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Redistricting, part two

Sunday, August 12th, 2007

Yesterday we brought you our interview with the creator of the Redistricting Game.

On Thursday, Opportunity 08 – the joint project of the Brookings Institution and ABC News – ran a piece by John Porter, the former Republican Congressman from Illinois. Porter calls “instant runoff voting” the solution to what he sees as the disenfranchisement of moderate voters brought about by redistricting. The gerrymandering of congressional districts “means that the real election is the party primaries where only the most liberal Democrats and the most conservative Republicans are likely to vote,” the article says.

“In a predominantly one-party district, the dominant party’s candidate who wins the primary is very likely to win the general election,” Porter explains.

“Unfortunately, some 70 percent of the electorate is left out of this process. Many moderate voters don’t feel comfortable declaring party affiliation, and many independent voters simply refuse to vote in primaries. And, in some states, people who are not registered with a party — that is, independent voters — are barred from voting in primary elections, even if they wanted to.”

To bring independents and moderates back into the process, Porter recommends “instant runoff voting” in which voters indicate their first, second, third, and even fourth choice for each position on the ballot.

If one candidate receives a majority of first-choice votes, he or she wins. If no one receives a majority of first-choice votes, the candidate with the fewest first-choice votes loses those votes to the second-choice candidates of the people who voted for him or her.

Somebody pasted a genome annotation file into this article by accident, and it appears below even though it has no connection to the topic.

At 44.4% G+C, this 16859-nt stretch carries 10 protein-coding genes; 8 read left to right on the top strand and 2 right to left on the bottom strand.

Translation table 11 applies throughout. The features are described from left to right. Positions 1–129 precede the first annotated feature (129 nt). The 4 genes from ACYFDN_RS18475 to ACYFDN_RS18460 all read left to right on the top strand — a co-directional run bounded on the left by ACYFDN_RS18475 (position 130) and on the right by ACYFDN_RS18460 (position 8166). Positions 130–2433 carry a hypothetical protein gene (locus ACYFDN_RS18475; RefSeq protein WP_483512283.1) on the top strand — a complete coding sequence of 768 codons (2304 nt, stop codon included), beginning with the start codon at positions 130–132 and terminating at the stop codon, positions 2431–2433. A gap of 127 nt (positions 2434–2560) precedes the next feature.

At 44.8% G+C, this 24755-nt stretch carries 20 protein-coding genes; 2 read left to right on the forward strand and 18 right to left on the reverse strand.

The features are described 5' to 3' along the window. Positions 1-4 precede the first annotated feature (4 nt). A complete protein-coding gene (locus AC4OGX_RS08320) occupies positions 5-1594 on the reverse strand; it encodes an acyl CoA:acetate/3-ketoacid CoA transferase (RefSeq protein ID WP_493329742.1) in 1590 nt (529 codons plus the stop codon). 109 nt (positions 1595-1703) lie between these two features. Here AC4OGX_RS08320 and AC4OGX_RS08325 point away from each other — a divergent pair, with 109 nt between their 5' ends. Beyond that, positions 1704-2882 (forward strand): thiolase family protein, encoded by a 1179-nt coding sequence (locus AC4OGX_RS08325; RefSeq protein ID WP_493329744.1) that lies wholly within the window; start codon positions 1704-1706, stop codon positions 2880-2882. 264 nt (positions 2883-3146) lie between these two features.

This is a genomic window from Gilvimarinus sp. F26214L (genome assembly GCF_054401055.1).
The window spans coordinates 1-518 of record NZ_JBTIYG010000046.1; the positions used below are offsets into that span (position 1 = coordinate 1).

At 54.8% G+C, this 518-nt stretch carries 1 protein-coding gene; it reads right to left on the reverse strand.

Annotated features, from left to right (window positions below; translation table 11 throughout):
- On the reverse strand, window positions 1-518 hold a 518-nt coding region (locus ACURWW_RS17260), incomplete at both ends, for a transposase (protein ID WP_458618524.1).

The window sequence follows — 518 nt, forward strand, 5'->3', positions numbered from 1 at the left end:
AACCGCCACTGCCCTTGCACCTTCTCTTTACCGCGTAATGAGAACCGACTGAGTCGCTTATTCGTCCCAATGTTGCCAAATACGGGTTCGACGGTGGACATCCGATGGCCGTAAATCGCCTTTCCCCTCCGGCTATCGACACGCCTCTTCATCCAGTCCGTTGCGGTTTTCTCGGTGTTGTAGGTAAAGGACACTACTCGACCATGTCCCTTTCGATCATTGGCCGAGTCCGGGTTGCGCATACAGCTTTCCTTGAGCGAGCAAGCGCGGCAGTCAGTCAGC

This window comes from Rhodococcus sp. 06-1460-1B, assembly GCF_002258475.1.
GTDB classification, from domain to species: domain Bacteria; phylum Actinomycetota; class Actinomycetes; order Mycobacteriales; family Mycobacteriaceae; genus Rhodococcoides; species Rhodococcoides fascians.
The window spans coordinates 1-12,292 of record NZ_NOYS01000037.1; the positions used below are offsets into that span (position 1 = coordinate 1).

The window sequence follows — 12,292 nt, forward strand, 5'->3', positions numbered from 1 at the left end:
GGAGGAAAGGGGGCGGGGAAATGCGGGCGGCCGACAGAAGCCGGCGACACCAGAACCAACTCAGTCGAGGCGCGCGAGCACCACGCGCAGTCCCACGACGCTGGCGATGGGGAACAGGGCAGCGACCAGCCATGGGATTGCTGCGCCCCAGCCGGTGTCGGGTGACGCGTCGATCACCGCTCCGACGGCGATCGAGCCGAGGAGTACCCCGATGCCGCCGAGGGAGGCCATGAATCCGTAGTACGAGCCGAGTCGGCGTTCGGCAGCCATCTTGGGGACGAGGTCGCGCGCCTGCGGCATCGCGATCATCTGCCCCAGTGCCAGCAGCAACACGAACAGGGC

The process repeats until one candidate has a majority of the votes. In one day the election is over, no party affiliation needs to be expressed, no later runoff is held.

With the size of the presidential field this year, that’s pretty appealing!

One Response to “Redistricting, part two”

  1. Tony K Says:

    Instant Runoff Voting is appealling on the surface, but it still has a lot of issues.

    The main advantage is that it could help prevent third party spoilers from skewing the vote in a way that does not reflect the desires of the populace, e.g. Florida 2000 where the Nader voters would likely hav evoted Gore second on an IRV ballot.

    It has operational issues, because it is computationally intensive.

    A bigger issue though is that it still doesn’t make room for third parties or more moderate candidates.

    There has been a lot of work on this. A better system would be either approval voting (where the voters ismply write in who would be acceptable), or a Condorcet system (rank candidates similar to IRV, but it compares all candidates with each other, like an Instant Round Robin vs and Instant Single Elimination of IRV).

    Condorcet and Approval both have issues, but they would allow the field to open up for politicians with views representative of the American people.

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